13. …a skilled player could pull to resolve the conflict and determine authority using social DitM. In order to succeed in the pull, the player must win the buy in of the other player, and in giving buy in (especially in a context in which going to the FatE is his mechanical right in the game) the other player is exhibiting an acceptance to what the pulling player has done (any of this could be an OOC explicit negotiation or an IC negotiation). Both players are happy, the premise has been addressed to the satisfaction of both players, and the drama rolls on.

    For clarification, Mo, are you talking about using Drama resolution instead of Fortune, or using Drama to set up things so that, when the dice are rolled, the ensuing narration is something that fits the players’ sensibilities?

    Cause using Drama-ish Pull-ness to set up the Fortune seems, to me, to be Play As Normal. Using Dramapull instead of Fortune seems, to me, to be subverting the formal system by means of social pressure.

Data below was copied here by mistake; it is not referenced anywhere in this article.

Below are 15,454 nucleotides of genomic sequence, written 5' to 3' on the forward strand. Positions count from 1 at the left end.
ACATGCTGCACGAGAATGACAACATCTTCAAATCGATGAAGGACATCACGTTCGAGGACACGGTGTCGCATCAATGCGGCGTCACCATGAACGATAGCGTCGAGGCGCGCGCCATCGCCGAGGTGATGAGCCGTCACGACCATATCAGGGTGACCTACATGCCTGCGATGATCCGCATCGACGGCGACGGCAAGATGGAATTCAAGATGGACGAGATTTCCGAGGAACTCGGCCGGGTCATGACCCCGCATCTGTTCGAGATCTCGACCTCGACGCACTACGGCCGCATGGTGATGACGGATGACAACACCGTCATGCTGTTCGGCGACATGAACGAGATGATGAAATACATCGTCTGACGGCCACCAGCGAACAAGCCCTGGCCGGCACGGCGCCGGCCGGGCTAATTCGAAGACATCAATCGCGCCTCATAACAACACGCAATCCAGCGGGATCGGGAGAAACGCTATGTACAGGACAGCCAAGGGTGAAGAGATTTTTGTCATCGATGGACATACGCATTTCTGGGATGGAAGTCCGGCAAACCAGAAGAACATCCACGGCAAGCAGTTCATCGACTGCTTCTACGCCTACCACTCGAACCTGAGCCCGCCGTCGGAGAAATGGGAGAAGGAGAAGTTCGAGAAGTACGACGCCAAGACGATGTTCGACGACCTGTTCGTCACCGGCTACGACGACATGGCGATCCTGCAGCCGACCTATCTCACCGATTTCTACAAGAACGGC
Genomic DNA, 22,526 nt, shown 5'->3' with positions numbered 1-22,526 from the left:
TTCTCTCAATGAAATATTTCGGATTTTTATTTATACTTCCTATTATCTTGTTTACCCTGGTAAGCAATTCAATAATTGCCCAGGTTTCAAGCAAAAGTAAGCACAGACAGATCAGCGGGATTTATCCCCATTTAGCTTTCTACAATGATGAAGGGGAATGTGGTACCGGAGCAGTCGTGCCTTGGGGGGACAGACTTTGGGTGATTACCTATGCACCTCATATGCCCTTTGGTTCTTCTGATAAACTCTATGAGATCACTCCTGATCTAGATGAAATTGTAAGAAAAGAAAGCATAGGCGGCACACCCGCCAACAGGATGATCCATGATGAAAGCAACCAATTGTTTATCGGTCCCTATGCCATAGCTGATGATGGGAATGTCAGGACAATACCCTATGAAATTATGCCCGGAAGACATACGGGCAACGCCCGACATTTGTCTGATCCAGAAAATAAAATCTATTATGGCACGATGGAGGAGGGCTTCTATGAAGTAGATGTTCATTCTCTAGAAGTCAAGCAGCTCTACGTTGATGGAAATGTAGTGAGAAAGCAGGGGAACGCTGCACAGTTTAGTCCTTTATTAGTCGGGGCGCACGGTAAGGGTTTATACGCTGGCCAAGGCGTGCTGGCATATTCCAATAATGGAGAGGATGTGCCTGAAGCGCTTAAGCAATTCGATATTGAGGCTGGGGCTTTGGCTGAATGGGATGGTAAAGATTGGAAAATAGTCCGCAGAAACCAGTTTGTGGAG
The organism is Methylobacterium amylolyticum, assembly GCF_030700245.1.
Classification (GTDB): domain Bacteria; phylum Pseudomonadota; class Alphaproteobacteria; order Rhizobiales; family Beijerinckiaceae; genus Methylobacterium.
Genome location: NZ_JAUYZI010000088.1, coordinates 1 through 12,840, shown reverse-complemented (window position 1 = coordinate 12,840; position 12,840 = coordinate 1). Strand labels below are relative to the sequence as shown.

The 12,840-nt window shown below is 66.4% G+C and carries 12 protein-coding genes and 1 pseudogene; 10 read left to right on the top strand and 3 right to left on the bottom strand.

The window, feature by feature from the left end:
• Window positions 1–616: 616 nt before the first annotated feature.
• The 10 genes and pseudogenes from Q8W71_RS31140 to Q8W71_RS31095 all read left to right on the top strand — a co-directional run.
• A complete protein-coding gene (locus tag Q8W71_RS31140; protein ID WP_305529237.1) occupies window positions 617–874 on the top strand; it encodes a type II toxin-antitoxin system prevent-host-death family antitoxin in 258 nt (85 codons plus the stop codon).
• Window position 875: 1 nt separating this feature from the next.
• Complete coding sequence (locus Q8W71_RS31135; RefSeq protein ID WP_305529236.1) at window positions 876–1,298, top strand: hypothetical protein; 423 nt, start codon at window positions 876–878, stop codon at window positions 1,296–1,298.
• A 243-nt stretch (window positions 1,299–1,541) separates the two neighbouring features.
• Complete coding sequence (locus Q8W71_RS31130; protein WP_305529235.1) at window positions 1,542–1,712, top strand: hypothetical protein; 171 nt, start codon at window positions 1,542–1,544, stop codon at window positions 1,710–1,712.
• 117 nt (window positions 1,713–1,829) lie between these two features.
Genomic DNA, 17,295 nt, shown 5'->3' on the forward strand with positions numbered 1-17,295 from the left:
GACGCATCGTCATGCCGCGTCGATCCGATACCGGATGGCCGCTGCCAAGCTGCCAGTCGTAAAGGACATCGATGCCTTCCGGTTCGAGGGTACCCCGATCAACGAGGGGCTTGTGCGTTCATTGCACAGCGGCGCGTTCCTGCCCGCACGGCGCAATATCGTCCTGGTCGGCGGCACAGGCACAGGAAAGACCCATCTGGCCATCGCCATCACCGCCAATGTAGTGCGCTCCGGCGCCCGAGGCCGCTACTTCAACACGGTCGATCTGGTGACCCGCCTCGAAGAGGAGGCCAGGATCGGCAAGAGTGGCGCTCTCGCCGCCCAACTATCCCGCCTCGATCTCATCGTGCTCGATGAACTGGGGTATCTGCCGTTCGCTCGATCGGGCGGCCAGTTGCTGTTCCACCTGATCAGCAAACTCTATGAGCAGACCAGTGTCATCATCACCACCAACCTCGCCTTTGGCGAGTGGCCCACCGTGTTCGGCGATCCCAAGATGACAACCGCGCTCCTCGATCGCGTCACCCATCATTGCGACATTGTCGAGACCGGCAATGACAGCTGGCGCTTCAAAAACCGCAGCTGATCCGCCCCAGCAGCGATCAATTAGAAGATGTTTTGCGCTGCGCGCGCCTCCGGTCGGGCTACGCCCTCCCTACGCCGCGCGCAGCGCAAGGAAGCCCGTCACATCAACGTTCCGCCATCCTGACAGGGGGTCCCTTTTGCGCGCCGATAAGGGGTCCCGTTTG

Which is it, am I missing something, and can you clarify?

    Danke!

  14. Josh,

    Drama instead of Fortune. It’s giving something the other player will want to say yes to before it comes to dice. It might be subverting the formal system, I guess, but that would depend on the system. If the system is, for example, “Say Yes or roll dice” then it’s not subverting it at all.

    I’d also say that “social pressure” is a loaded term. There’s always going to be some social negotiation to get to the point of fortune, otherwise, how do you get to a “No” point?

    I’m illustrating the difference between: “I choose to do the thing that opposes.” “I just choose whithout thinking whether it opposes or compliments.” and “I choose to do something we’ll both want.”

  15. Hey, if we use words that aren’t loaded, Malcolm won’t get his textual violence. 😉

    Now, when you’re talking about a pull in this case, you are talking about something that both sides really and truly want, not something that one side wants and the other side lets them have because they don’t want to argue over it any further. Yes? Because while I can see the glorious potential of the good pull, I think I’ve experienced a whole lot of bad, pestering, whiney pulls that are best described as “social pressure” rather than collaboration. So, unless I’m off base here, we’re talking about a player using a mutually beneficial and mutually appreciated pull rather than resorting to fortune resolution.